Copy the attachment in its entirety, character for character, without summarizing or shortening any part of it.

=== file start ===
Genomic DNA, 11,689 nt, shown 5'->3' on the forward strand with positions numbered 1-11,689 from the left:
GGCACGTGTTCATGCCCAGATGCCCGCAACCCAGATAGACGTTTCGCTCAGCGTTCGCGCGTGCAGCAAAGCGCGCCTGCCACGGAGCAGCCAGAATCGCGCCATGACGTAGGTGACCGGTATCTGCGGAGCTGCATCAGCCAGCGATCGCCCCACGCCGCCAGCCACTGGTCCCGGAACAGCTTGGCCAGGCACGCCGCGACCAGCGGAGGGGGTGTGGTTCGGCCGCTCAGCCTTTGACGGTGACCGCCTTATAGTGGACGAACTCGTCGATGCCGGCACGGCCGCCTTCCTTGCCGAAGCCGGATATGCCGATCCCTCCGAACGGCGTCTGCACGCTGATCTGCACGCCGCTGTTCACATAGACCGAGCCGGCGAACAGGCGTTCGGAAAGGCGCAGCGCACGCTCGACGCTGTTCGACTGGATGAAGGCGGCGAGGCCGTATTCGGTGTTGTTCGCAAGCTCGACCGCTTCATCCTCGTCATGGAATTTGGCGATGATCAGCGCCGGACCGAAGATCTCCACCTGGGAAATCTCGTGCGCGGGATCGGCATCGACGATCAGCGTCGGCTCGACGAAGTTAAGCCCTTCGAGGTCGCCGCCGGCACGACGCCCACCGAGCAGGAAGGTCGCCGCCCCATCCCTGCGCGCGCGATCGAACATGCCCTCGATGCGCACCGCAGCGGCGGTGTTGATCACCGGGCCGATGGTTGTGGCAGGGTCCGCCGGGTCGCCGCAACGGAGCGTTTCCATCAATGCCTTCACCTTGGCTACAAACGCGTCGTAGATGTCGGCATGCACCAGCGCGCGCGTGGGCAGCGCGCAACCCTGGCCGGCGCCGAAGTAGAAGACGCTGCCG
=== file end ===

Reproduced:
Genomic DNA, 11,689 nt, shown 5'->3' on the forward strand with positions numbered 1-11,689 from the left:
GGCACGTGTTCATGCCCAGATGCCCGCAACCCAGATAGACGTTTCGCTCAGCGTTCGCGCGTGCAGCAAAGCGCGCCTGCCACGGAGCAGCCAGAATCGCGCCATGACGTAGGTGACCGGTATCTGCGGAGCTGCATCAGCCAGCGATCGCCCCACGCCGCCAGCCACTGGTCCCGGAACAGCTTGGCCAGGCACGCCGCGACCAGCGGAGGGGGTGTGGTTCGGCCGCTCAGCCTTTGACGGTGACCGCCTTATAGTGGACGAACTCGTCGATGCCGGCACGGCCGCCTTCCTTGCCGAAGCCGGATATGCCGATCCCTCCGAACGGCGTCTGCACGCTGATCTGCACGCCGCTGTTCACATAGACCGAGCCGGCGAACAGGCGTTCGGAAAGGCGCAGCGCACGCTCGACGCTGTTCGACTGGATGAAGGCGGCGAGGCCGTATTCGGTGTTGTTCGCAAGCTCGACCGCTTCATCCTCGTCATGGAATTTGGCGATGATCAGCGCCGGACCGAAGATCTCCACCTGGGAAATCTCGTGCGCGGGATCGGCATCGACGATCAGCGTCGGCTCGACGAAGTTAAGCCCTTCGAGGTCGCCGCCGGCACGACGCCCACCGAGCAGGAAGGTCGCCGCCCCATCCCTGCGCGCGCGATCGAACATGCCCTCGATGCGCACCGCAGCGGCGGTGTTGATCACCGGGCCGATGGTTGTGGCAGGGTCCGCCGGGTCGCCGCAACGGAGCGTTTCCATCAATGCCTTCACCTTGGCTACAAACGCGTCGTAGATGTCGGCATGCACCAGCGCGCGCGTGGGCAGCGCGCAACCCTGGCCGGCGCCGAAGTAGAAGACGCTGCCG